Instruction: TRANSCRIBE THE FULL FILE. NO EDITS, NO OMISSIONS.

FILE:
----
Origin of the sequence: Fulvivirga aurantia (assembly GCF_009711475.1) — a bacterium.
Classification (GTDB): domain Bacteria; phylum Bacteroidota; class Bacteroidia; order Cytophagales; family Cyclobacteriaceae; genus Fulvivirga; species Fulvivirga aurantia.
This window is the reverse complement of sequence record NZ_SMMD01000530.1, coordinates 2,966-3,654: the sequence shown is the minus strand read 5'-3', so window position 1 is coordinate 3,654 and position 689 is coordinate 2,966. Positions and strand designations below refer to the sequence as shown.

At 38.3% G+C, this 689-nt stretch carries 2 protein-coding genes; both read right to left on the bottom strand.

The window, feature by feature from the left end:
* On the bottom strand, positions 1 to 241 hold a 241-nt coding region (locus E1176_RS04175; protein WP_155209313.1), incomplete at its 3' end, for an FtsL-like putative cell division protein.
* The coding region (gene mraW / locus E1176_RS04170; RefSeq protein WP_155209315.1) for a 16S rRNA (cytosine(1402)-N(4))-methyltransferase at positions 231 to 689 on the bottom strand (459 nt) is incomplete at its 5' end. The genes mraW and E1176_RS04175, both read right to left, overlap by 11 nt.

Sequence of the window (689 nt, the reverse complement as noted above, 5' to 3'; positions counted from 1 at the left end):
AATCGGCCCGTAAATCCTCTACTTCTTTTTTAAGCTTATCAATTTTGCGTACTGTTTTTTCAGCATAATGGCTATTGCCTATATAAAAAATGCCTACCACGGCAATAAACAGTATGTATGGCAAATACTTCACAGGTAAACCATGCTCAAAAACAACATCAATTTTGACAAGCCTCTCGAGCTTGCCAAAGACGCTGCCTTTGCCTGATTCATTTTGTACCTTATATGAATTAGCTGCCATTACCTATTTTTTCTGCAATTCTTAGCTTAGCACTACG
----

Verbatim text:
Origin of the sequence: Fulvivirga aurantia (assembly GCF_009711475.1) — a bacterium.
Classification (GTDB): domain Bacteria; phylum Bacteroidota; class Bacteroidia; order Cytophagales; family Cyclobacteriaceae; genus Fulvivirga; species Fulvivirga aurantia.
This window is the reverse complement of sequence record NZ_SMMD01000530.1, coordinates 2,966-3,654: the sequence shown is the minus strand read 5'-3', so window position 1 is coordinate 3,654 and position 689 is coordinate 2,966. Positions and strand designations below refer to the sequence as shown.

At 38.3% G+C, this 689-nt stretch carries 2 protein-coding genes; both read right to left on the bottom strand.

The window, feature by feature from the left end:
* On the bottom strand, positions 1 to 241 hold a 241-nt coding region (locus E1176_RS04175; protein WP_155209313.1), incomplete at its 3' end, for an FtsL-like putative cell division protein.
* The coding region (gene mraW / locus E1176_RS04170; RefSeq protein WP_155209315.1) for a 16S rRNA (cytosine(1402)-N(4))-methyltransferase at positions 231 to 689 on the bottom strand (459 nt) is incomplete at its 5' end. The genes mraW and E1176_RS04175, both read right to left, overlap by 11 nt.

Sequence of the window (689 nt, the reverse complement as noted above, 5' to 3'; positions counted from 1 at the left end):
AATCGGCCCGTAAATCCTCTACTTCTTTTTTAAGCTTATCAATTTTGCGTACTGTTTTTTCAGCATAATGGCTATTGCCTATATAAAAAATGCCTACCACGGCAATAAACAGTATGTATGGCAAATACTTCACAGGTAAACCATGCTCAAAAACAACATCAATTTTGACAAGCCTCTCGAGCTTGCCAAAGACGCTGCCTTTGCCTGATTCATTTTGTACCTTATATGAATTAGCTGCCATTACCTATTTTTTCTGCAATTCTTAGCTTAGCACTACG